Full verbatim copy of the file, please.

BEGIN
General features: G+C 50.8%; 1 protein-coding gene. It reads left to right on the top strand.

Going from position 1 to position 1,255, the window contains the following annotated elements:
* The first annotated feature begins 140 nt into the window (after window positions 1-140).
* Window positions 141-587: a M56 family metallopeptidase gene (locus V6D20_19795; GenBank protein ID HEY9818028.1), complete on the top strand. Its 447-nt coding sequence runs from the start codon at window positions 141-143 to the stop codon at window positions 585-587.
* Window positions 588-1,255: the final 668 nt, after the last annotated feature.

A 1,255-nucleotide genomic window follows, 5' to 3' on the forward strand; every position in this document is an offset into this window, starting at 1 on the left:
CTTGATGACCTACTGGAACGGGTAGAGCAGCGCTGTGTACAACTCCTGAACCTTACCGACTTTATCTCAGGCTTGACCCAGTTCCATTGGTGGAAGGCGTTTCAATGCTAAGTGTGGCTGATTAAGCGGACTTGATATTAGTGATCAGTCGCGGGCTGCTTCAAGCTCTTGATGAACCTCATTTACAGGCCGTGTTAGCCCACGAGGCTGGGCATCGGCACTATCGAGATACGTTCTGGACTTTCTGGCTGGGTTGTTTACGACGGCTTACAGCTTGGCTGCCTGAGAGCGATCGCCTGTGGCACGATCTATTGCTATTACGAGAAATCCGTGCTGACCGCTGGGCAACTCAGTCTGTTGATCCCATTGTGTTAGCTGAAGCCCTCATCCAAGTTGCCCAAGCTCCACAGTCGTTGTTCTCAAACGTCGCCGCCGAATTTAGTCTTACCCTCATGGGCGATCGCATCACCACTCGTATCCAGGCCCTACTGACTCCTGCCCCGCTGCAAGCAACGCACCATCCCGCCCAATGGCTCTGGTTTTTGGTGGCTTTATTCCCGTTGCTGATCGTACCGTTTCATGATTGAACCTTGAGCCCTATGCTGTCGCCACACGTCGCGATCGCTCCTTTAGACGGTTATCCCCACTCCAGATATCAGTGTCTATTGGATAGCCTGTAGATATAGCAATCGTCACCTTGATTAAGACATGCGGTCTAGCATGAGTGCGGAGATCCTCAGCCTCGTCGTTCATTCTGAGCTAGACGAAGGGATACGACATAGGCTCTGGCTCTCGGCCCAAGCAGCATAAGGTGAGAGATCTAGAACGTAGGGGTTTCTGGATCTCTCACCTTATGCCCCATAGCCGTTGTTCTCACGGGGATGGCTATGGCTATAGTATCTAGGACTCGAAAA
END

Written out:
General features: G+C 50.8%; 1 protein-coding gene. It reads left to right on the top strand.

Going from position 1 to position 1,255, the window contains the following annotated elements:
* The first annotated feature begins 140 nt into the window (after window positions 1-140).
* Window positions 141-587: a M56 family metallopeptidase gene (locus V6D20_19795; GenBank protein ID HEY9818028.1), complete on the top strand. Its 447-nt coding sequence runs from the start codon at window positions 141-143 to the stop codon at window positions 585-587.
* Window positions 588-1,255: the final 668 nt, after the last annotated feature.

A 1,255-nucleotide genomic window follows, 5' to 3' on the forward strand; every position in this document is an offset into this window, starting at 1 on the left:
CTTGATGACCTACTGGAACGGGTAGAGCAGCGCTGTGTACAACTCCTGAACCTTACCGACTTTATCTCAGGCTTGACCCAGTTCCATTGGTGGAAGGCGTTTCAATGCTAAGTGTGGCTGATTAAGCGGACTTGATATTAGTGATCAGTCGCGGGCTGCTTCAAGCTCTTGATGAACCTCATTTACAGGCCGTGTTAGCCCACGAGGCTGGGCATCGGCACTATCGAGATACGTTCTGGACTTTCTGGCTGGGTTGTTTACGACGGCTTACAGCTTGGCTGCCTGAGAGCGATCGCCTGTGGCACGATCTATTGCTATTACGAGAAATCCGTGCTGACCGCTGGGCAACTCAGTCTGTTGATCCCATTGTGTTAGCTGAAGCCCTCATCCAAGTTGCCCAAGCTCCACAGTCGTTGTTCTCAAACGTCGCCGCCGAATTTAGTCTTACCCTCATGGGCGATCGCATCACCACTCGTATCCAGGCCCTACTGACTCCTGCCCCGCTGCAAGCAACGCACCATCCCGCCCAATGGCTCTGGTTTTTGGTGGCTTTATTCCCGTTGCTGATCGTACCGTTTCATGATTGAACCTTGAGCCCTATGCTGTCGCCACACGTCGCGATCGCTCCTTTAGACGGTTATCCCCACTCCAGATATCAGTGTCTATTGGATAGCCTGTAGATATAGCAATCGTCACCTTGATTAAGACATGCGGTCTAGCATGAGTGCGGAGATCCTCAGCCTCGTCGTTCATTCTGAGCTAGACGAAGGGATACGACATAGGCTCTGGCTCTCGGCCCAAGCAGCATAAGGTGAGAGATCTAGAACGTAGGGGTTTCTGGATCTCTCACCTTATGCCCCATAGCCGTTGTTCTCACGGGGATGGCTATGGCTATAGTATCTAGGACTCGAAAA